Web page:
Maurice Sendak, an author and illustrator whose dozens of works, notably “Where the Wild Things Are,” transformed children’s literature from a gentle playscape into a medium to address the psychological intensity of growing up, died early Tuesday at a hospital in Danbury, Conn. after a recent stroke. He was 83.
The death was confirmed by Sandee Roston, executive director of publicity for HarperCollins Children’s Books.
Mr. Sendak was shaped foremost by a sickly and homebound childhood in Depression-era Brooklyn, the deaths of family members in the Holocaust and vivid memories as a youngster reading about the kidnapping and murder of aviator Charles Lindbergh's infant son.
An admitted obsession with “children and their survival” and the “humongous heroism of children” fueled a career of groundbreaking darkness in children's literature. President Bill Clinton presented him with the National Medal of Arts in 1996, saying, “His books have helped children to explore and resolve their feelings of anger, boredom, fear, frustration and jealousy.”
Mr. Sendak's illustrations were instantly recognizable, whether of a mischievous child in a wolf costume who tames minotaurs in a wild kingdom (from “Where the Wild Things Are”) or of plump, red-nosed pastry chefs who fold children into their cake batter (“In the Night Kitchen”). His pen-and-ink drawings and watercolors — with their echoes of William Blake and Henri Matisse, among others — became the subject of numerous exhibitions.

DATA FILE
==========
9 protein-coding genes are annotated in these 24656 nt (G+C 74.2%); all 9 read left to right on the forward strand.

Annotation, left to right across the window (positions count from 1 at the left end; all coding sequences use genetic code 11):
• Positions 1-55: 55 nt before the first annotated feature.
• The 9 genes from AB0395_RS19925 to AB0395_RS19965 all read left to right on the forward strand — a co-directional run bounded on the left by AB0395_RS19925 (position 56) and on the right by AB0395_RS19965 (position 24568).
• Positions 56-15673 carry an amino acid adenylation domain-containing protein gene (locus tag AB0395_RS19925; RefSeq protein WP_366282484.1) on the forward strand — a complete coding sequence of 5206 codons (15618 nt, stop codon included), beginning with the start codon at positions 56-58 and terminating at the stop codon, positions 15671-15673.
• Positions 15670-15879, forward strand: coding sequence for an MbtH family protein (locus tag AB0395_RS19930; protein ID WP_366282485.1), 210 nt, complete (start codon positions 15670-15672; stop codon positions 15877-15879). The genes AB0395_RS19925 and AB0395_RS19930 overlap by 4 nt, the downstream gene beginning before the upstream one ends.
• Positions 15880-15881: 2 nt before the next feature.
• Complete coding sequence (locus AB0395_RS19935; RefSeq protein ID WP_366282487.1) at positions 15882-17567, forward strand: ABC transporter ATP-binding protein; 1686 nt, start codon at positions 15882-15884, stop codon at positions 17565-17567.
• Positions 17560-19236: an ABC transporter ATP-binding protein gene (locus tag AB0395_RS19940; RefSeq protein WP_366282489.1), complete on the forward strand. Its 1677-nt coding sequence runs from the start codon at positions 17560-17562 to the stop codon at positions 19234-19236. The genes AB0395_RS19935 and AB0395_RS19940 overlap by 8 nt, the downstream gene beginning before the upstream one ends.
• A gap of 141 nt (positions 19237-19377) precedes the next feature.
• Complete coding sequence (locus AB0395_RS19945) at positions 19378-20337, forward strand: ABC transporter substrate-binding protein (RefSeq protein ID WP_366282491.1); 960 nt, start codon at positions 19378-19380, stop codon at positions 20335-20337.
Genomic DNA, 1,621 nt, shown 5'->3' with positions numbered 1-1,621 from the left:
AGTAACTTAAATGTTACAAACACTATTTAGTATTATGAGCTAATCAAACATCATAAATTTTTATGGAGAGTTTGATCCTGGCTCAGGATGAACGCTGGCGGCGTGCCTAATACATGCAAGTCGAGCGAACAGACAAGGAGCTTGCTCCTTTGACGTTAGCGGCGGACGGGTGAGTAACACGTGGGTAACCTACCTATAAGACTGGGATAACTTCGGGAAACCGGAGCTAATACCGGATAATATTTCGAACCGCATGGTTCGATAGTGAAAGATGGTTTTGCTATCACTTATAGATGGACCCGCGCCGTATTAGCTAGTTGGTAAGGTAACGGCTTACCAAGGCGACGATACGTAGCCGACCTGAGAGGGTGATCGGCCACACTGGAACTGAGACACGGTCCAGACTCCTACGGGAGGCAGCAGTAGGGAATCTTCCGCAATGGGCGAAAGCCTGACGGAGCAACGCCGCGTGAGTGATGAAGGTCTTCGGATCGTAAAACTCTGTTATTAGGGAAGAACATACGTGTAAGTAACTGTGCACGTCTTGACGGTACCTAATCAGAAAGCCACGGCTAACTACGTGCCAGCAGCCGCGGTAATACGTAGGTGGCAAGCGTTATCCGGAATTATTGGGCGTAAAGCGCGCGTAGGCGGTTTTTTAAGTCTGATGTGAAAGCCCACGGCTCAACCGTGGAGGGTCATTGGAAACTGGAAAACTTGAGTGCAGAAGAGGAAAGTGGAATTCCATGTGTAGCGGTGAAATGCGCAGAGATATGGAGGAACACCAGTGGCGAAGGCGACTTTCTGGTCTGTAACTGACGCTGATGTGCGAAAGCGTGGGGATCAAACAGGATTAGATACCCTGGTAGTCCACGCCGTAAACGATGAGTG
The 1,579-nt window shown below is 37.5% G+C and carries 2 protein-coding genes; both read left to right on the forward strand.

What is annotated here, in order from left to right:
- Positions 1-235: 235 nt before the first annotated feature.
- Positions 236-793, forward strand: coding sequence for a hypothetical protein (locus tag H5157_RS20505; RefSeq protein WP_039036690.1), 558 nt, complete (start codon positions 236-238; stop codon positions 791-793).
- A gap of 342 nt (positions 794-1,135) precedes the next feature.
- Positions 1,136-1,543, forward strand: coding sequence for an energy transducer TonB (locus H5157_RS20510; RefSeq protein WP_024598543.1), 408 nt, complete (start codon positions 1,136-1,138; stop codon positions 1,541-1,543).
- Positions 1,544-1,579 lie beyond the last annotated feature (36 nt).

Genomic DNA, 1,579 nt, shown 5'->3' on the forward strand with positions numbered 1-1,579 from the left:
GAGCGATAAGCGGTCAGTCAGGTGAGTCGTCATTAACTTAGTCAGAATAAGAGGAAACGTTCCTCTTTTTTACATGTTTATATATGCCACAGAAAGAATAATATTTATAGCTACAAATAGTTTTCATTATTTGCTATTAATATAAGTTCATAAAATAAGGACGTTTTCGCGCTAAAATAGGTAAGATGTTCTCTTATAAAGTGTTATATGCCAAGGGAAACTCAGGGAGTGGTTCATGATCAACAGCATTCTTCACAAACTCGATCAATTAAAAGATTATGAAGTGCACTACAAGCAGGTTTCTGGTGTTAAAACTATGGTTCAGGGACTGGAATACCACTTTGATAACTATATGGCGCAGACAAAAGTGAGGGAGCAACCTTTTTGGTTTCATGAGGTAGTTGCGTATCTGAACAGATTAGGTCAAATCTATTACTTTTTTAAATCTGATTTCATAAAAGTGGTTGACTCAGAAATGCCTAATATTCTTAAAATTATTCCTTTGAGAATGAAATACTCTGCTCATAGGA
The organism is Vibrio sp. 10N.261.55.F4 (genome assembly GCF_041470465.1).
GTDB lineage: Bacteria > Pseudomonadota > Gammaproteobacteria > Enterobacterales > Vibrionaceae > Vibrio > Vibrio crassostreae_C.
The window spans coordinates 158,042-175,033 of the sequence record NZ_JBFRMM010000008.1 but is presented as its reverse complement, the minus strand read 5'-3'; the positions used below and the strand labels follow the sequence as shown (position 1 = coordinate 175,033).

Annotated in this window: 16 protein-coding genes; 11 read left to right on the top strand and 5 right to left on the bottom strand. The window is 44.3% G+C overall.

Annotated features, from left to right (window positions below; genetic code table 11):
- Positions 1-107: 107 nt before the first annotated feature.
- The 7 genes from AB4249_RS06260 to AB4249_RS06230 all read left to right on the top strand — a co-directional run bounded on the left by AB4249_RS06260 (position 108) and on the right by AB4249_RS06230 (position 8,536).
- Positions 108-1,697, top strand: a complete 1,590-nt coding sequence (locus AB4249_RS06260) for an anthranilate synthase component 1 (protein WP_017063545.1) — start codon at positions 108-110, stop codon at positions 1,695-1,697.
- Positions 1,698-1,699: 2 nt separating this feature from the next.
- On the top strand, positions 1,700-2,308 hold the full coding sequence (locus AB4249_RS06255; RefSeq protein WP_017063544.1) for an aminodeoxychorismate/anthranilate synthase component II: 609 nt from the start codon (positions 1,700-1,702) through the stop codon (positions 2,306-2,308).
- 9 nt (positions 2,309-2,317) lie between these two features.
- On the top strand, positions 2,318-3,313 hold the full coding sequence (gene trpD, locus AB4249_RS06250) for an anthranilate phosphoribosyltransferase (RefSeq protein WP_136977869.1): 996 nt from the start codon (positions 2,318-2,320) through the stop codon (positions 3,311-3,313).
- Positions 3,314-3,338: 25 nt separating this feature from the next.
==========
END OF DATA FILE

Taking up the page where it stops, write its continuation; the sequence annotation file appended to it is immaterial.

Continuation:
Mr. Sendak illustrated more than 100 books, more than a dozen of which he also wrote. They were translated into dozens of languages, sold millions of copies and won almost every top honor in his profession, from the Caldecott Medal to the Hans Christian Andersen Award.
In addition, Mr. Sendak worked in film, television and opera. In the early 2000s, he collaborated with Pulitzer Prize-winning playwright Tony Kushner on a restaging and book adaptation of Hans Krasa's children's opera “Brundibar,” which had long been associated with being performed by children imprisoned at a Nazi concentration camp.
“The Holocaust has run like a river of blood through all my books,” Mr. Sendak once said, explaining that as the child of Jewish immigrants from Poland, the Nazi death camps were never far from his mind.
Mr. Sendak's greatest achievement was to elevate the picture book “to an individual, contained art form that integrates words and illustration,” said Cathryn M. Mercier, director of the Center for the Study of Children's Literature at Simmons College in Boston.
Just as significant, Mercier said, was Mr. Sendak's success in introducing a dark, often surreal vision to a field long dominated by cuteness and the preciousness of childhood.